Children spend a great deal of their time in schools and online. Today’s school culture is diverse due to ethnicity, language, culture, and religion. Each child tries to make some friends and socialize with those friends.
Unfortunately, a small percentage of kids are bullied at schools. Further, there is a fair chance our nice quiet kids might be bullied in school. He or she may feel shy to share with parents or even with siblings. They may not even share their feelings with class teachers. A young boy or girl may suffer silently. Gradually they may lose interest in school, feel isolated and then become depressed. Many children complain of tummy pain especially when they cannot put their thoughts into words. For information about Ottawa’s public school students who are bullied, please read the survey below. (http://www.torontosun.com/2012/10/06/controversial-school-survey-results-in)
After being bullied (in-person or online), being in isolation and feeling depressed, some kids take drastic actions. Their actions could lead to a path of self-destruction, and in extreme cases, followed the path of suicide. Have you heard of Amanda Todd’s story yet? Let’s all learn from this case! (https://nobullying.com/amanda–todd-story/).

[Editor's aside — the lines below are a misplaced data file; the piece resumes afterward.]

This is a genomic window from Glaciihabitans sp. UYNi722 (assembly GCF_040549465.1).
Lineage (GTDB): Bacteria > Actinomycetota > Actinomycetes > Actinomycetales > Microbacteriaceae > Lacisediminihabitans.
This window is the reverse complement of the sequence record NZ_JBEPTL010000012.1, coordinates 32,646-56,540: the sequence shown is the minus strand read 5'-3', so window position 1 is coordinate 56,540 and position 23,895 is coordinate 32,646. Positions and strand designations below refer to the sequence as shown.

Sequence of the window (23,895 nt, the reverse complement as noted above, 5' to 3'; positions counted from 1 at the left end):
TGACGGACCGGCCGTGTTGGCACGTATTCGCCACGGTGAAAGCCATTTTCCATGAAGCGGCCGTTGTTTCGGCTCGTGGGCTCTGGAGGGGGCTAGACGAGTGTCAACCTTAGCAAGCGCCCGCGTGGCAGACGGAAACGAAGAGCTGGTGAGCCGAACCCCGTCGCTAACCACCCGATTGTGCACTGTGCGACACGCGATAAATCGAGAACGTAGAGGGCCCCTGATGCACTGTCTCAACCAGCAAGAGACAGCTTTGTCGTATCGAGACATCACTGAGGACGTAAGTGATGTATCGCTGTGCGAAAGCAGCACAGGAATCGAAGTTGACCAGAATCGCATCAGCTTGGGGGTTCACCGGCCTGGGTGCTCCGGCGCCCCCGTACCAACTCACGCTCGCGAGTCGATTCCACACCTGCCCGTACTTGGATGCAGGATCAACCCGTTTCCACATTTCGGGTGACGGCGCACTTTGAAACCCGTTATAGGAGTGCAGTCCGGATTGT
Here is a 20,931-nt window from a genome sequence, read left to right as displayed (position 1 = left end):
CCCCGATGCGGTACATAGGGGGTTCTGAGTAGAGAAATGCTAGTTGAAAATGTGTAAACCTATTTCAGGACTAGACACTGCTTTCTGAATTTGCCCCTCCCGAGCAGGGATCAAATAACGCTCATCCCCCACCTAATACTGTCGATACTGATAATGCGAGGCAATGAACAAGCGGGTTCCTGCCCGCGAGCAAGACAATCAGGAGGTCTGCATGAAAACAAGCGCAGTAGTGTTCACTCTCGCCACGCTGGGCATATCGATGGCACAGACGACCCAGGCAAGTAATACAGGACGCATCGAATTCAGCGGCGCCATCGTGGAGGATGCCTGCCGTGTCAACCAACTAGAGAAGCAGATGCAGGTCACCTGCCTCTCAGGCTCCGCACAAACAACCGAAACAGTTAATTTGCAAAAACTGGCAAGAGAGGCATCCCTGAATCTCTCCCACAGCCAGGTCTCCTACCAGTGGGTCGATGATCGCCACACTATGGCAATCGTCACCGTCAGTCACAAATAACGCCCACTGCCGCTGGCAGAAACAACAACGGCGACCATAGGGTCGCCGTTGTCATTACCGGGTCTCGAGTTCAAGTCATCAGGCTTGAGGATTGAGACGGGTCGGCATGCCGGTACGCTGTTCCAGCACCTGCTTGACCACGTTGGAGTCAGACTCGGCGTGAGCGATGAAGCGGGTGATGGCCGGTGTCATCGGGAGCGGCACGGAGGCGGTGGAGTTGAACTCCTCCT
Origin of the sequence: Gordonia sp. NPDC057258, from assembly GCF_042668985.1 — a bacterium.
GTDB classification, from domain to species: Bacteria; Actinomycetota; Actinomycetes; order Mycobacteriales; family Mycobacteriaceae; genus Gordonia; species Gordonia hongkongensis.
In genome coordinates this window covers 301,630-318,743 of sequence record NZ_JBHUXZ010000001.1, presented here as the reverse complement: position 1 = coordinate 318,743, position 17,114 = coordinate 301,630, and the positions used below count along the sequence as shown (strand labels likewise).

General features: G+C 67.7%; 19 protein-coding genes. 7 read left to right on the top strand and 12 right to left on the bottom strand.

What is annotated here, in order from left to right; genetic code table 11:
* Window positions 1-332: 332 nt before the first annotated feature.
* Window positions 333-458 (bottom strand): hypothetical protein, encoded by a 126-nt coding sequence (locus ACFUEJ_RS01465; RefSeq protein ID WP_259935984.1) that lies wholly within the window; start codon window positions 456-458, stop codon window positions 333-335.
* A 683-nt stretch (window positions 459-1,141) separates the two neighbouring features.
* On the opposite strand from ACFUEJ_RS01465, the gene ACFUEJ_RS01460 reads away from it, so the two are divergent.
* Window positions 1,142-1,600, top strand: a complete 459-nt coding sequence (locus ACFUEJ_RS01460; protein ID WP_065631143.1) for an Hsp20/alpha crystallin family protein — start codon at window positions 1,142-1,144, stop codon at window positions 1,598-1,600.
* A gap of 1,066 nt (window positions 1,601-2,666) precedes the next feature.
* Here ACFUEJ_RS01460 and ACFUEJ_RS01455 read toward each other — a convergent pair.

As parents, we need to be proactive about what is happening in our schools and meet the homeroom teachers. In addition, it’s important parents know what is happening in their child’s online presence. You could consider volunteering at your child’s schools to get to know the school culture and read your child’s social media posts.
We can also invite the parents and friends of our children and visit the homes of our children’s friends to ensure our children’s safety.
We also need to spend quality time with our children and join activities in a masjid as a family unit. The best gift a parent can give to their children is the quality of their uninterrupted time. Children will always remember the time that parent spend with their parents
Bullying – We can all help stop it A guide for parents of elementary and secondary school students